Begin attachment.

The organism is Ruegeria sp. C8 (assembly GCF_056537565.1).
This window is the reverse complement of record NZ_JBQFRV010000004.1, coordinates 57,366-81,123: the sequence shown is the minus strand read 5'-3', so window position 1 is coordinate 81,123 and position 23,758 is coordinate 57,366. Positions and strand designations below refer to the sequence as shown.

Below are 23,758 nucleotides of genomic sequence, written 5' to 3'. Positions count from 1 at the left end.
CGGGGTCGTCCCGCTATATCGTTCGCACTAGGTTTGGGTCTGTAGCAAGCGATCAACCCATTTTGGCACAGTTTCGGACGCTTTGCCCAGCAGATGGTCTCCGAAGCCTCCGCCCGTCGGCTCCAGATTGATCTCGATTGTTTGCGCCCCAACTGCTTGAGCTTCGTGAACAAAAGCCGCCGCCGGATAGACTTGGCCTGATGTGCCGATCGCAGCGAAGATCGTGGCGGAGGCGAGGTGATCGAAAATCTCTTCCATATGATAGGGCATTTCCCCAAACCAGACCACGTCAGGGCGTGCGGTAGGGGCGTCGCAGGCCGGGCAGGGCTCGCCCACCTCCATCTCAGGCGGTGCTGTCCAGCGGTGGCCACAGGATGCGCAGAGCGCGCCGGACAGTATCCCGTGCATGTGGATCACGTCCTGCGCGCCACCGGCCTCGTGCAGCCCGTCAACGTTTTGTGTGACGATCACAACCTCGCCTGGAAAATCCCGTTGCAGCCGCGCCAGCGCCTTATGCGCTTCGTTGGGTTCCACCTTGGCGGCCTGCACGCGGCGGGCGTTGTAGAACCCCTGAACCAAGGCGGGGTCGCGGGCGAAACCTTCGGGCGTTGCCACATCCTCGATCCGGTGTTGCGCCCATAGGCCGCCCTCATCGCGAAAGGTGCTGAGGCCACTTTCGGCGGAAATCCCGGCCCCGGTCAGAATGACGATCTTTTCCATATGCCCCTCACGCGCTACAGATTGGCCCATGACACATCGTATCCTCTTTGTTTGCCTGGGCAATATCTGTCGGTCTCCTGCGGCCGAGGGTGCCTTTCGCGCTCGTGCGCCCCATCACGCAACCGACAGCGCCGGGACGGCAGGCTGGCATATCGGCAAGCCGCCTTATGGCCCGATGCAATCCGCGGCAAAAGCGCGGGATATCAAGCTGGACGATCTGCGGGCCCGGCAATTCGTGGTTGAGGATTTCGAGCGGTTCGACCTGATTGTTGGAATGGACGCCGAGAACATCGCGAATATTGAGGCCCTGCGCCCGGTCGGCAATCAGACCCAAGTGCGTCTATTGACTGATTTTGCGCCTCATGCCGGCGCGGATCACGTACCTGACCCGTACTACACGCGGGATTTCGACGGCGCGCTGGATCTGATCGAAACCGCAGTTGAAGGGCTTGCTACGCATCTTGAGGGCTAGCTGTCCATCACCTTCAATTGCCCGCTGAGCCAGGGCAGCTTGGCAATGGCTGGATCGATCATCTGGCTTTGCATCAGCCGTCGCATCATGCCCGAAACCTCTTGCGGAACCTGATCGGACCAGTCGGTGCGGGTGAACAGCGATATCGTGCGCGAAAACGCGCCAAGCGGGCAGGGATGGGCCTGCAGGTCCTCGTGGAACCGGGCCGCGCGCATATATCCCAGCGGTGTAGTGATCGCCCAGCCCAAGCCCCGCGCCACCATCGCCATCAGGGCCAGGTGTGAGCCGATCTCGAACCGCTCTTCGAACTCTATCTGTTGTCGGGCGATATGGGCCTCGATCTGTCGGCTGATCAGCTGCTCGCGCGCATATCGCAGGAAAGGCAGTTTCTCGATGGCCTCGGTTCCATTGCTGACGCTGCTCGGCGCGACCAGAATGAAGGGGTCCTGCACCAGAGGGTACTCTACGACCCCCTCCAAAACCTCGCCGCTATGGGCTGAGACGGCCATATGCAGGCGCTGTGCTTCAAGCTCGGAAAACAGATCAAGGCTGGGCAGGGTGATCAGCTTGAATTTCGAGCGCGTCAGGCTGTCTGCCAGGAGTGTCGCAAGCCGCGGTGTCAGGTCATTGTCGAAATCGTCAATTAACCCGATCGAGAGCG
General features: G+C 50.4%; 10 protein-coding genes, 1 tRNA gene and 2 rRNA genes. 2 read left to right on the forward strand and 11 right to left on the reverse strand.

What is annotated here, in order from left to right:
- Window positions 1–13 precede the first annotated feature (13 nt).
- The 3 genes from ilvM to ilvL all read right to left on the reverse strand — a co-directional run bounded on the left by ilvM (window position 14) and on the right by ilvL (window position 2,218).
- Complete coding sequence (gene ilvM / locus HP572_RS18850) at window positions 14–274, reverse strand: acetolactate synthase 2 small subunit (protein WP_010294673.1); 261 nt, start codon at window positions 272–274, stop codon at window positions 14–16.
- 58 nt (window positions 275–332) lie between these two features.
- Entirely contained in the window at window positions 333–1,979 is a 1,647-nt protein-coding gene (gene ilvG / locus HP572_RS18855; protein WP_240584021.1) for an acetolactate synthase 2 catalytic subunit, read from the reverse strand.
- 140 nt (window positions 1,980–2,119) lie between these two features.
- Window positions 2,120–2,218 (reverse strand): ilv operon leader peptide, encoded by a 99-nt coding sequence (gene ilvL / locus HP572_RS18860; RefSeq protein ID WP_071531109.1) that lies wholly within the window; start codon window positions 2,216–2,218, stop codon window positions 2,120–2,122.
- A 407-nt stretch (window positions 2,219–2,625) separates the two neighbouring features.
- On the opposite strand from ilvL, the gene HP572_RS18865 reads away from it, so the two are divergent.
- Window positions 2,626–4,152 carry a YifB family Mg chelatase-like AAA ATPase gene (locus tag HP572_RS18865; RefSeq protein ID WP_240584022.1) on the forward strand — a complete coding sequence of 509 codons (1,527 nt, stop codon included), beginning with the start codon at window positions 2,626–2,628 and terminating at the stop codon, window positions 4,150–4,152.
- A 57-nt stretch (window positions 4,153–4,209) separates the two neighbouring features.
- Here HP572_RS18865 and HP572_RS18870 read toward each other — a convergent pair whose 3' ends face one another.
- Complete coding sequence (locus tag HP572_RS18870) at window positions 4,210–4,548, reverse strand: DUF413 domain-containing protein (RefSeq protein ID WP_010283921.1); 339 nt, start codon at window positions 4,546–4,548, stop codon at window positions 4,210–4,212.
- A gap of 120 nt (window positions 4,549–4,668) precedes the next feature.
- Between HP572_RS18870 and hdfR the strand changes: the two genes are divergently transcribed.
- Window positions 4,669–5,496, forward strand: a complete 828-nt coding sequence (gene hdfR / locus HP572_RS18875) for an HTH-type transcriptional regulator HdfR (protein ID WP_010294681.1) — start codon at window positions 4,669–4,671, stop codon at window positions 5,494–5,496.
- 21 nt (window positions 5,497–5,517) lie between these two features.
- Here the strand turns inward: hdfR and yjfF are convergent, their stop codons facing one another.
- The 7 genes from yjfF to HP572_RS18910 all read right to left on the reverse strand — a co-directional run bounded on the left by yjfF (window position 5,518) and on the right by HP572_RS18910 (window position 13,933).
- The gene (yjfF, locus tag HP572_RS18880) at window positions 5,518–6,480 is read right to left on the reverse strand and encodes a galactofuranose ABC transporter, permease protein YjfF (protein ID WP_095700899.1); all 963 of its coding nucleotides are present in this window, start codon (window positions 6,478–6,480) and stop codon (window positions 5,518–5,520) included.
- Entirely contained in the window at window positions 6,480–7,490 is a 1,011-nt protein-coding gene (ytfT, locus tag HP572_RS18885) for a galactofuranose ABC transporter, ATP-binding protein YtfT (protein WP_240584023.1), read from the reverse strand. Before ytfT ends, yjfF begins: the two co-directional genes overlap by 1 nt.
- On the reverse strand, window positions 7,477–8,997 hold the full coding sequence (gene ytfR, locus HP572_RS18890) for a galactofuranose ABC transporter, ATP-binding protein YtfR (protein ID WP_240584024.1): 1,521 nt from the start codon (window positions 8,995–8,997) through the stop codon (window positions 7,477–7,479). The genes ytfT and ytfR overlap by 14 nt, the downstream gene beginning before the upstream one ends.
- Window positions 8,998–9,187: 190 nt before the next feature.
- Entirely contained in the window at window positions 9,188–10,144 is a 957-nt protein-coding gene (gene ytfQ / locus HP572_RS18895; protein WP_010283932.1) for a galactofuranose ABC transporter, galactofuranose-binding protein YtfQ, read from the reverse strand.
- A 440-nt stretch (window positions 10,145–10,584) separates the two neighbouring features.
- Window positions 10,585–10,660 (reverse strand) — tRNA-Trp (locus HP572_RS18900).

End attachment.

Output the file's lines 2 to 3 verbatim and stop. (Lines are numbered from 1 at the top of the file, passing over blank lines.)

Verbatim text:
This window is the reverse complement of record NZ_JBQFRV010000004.1, coordinates 57,366-81,123: the sequence shown is the minus strand read 5'-3', so window position 1 is coordinate 81,123 and position 23,758 is coordinate 57,366. Positions and strand designations below refer to the sequence as shown.

Below are 23,758 nucleotides of genomic sequence, written 5' to 3'. Positions count from 1 at the left end.